On October 9, 2023, the residents of Borbil, a village located at the border of the Kaziranga National Park in Assam, received a notice from the SDO Office, Bokakhat (under Golaghat district) granting them a compensation amount ranging from Rs 5,50,000 to Rs.7,36,000 towards their cultivation and homes.
Not all who live in Borbil received the notice. The notice invoked no law, gave little context, and came as somewhat of a shock to people, especially since earlier in the year they had applied for regularisation of their land under the much-touted Mission Basundhara. The land is officially classified as government land. Following this, the mandal had even visited their village a few months ago to carry out the geo-tagging of their lands. The administration, for its part, invokes the new Land Acquisition Act 2013, under which awards are now being disbursed in order to finalise a land acquisition process that is now nearly four decades old.
The Number 2 Sildubi Revenue Village, the official name of Borbil, falls under the second edition of the continuously expanding Kaziranga National Park, declared in 1985. It is home to Misings, Adivasis, a smaller number of Assamese households, and also contains agricultural lands belonging to tea garden workers of the neighbouring Hathikuli tea garden. Today, the people of Borbil are outraged. They are demanding patta to the land they claim as theirs. Only after gaining pattas are they willing to speak to the state. They are not interested in accepting any monetary compensation, that is itself only compensation for the values of their homes and agricultural production and not of the land itself. If they are to be moved, they demand, they must be given land-for-land.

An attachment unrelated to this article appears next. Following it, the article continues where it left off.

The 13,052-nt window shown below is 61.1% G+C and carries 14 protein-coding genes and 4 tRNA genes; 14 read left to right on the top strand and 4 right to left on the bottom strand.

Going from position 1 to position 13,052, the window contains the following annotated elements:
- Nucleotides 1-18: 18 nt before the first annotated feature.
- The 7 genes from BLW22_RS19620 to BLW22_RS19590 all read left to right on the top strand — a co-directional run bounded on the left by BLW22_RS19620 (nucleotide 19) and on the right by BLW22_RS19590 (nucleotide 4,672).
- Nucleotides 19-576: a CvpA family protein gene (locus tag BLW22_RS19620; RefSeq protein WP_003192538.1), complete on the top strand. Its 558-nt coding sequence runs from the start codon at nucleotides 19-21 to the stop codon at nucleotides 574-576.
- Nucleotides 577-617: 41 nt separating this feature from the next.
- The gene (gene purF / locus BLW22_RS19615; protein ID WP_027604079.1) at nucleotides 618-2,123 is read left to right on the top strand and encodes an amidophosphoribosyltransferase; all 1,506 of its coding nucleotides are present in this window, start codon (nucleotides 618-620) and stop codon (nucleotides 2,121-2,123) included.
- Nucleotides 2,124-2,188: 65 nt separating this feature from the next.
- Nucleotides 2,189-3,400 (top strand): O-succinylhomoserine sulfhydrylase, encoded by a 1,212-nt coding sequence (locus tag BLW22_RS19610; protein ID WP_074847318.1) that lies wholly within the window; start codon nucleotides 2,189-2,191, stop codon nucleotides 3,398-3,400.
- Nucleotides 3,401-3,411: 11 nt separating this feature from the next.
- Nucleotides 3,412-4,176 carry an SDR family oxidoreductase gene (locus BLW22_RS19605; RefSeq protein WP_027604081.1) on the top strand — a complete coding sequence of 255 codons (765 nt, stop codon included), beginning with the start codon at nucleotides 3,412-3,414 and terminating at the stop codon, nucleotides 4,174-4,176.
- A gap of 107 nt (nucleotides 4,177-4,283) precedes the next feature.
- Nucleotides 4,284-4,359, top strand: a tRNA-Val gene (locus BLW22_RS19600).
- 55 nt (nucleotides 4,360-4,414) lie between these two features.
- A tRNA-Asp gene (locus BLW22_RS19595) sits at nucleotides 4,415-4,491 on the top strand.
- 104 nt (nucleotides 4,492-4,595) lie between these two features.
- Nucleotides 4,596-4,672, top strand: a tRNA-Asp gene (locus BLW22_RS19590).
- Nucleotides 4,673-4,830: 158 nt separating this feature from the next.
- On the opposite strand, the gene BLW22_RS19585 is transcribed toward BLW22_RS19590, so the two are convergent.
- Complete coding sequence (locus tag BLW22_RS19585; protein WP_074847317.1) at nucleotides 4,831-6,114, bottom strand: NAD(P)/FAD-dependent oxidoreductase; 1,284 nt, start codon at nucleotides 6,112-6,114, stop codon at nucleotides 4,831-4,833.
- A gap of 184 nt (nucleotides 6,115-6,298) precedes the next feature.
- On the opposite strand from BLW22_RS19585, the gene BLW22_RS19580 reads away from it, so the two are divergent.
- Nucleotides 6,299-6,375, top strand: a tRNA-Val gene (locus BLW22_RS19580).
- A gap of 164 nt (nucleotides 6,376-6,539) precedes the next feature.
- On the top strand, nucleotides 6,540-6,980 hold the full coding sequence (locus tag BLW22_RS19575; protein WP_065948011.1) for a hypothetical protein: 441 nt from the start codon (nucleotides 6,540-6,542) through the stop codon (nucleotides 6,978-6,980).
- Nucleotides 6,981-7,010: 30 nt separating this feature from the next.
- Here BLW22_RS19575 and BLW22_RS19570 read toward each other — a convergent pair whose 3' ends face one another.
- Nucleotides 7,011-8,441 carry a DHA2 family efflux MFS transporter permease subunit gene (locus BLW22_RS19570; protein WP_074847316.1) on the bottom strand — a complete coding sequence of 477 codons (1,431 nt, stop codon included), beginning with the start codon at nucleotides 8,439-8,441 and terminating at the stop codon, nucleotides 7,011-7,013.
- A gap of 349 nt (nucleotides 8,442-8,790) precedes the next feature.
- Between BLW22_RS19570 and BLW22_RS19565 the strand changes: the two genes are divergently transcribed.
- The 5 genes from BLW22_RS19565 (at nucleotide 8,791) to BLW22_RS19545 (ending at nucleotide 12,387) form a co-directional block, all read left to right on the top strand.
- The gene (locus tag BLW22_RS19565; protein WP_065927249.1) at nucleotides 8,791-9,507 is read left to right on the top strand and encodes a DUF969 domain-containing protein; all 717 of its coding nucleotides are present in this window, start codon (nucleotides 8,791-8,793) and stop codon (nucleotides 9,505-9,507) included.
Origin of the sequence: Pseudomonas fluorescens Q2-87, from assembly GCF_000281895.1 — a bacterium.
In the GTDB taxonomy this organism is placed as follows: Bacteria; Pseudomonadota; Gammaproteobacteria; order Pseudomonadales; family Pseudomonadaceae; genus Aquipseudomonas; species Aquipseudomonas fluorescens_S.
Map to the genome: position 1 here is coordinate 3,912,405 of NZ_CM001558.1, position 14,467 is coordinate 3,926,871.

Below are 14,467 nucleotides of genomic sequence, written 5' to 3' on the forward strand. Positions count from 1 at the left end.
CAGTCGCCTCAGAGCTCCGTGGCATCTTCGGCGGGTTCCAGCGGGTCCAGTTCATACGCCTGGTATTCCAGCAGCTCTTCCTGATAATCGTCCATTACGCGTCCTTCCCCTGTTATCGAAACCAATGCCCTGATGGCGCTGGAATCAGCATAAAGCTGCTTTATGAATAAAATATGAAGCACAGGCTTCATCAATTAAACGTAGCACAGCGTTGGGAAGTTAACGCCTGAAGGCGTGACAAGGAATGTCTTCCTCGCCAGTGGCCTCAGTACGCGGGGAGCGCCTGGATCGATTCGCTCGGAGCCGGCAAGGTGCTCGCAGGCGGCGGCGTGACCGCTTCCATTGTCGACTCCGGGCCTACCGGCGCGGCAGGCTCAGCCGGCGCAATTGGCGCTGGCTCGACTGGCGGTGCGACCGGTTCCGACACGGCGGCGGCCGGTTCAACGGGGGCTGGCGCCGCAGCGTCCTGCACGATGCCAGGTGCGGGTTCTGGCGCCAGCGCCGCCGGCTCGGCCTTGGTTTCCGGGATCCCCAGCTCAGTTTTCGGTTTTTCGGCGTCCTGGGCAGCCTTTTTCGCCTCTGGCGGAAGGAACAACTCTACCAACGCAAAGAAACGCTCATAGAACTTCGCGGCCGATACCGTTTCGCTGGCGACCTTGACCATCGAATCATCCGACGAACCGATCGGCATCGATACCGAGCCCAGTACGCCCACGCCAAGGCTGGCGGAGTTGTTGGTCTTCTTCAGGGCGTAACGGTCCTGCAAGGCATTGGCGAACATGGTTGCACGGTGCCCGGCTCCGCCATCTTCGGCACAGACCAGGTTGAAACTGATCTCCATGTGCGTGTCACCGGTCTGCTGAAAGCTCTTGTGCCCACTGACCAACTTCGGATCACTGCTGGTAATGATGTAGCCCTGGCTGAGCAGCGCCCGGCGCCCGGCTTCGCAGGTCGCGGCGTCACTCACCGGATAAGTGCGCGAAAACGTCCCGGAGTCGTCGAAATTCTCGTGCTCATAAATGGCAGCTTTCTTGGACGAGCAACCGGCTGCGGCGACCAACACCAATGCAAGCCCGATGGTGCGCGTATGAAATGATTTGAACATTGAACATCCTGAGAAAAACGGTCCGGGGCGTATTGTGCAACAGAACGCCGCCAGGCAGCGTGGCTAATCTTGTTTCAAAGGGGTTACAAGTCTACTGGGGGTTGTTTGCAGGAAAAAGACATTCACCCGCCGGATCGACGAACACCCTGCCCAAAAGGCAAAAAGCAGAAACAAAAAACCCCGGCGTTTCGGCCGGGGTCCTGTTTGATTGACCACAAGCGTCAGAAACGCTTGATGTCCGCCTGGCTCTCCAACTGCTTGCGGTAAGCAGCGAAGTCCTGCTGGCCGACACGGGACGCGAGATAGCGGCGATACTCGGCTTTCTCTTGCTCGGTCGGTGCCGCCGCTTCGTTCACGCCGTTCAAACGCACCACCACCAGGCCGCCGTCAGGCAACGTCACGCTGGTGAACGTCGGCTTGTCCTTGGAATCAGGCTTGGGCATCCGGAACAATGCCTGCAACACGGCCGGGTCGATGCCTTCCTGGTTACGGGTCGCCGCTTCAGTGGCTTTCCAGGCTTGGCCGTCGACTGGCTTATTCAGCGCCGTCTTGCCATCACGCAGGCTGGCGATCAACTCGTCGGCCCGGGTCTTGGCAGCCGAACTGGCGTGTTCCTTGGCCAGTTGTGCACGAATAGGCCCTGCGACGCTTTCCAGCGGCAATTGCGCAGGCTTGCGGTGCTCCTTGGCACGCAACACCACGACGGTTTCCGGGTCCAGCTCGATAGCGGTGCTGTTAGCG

The story of Borbil goes back to the late sixties and early seventies when flood-affected families, particularly from in and around Dhansirimukh, were resettled by the state on these very lands, as narrated by the people. The land itself was said to be part of the Hathikuli tea garden but was handed over to the state as part of ceiling surplus lands for resettlement of flood-affected populations. By 1972, they had begun to settle on the land, and are said to have been given two bundles of tin sheets along with 300 rupees per household to build their homes. They were promised land pattas and asked to carve out their land so that the mandal could measure and register the lands in their names. People even claim their lands were initially entered into the registry and they began paying revenue. However, in 1985, following the formation of the newly-elected Asom Gana Parishad (AGP) government immediately after the signing of the historic Assam Accord, the Mising, Adivasi and Assamese families of Borbil received their first eviction notice as the land had been declared to be added to Kaziranga. They were told their names were not recorded as legitimate landholders and the land now belonged to the Forest Department and was to be treated as part of Kaziranga.
For four decades now, the people of Borbil have been fighting the threat of eviction. Each time they receive a notice, there is panic among the people, they organise themselves, lobby with state officials, engage in political action and seek the support of civil society organisations. Each time they have received either verbal assurances or political rhetoric about how the indigenous people of Assam will not be rendered landless. This cycle repeats itself once every few years. This time, with the process having moved ahead to fix compensation amounts, eviction seems imminent.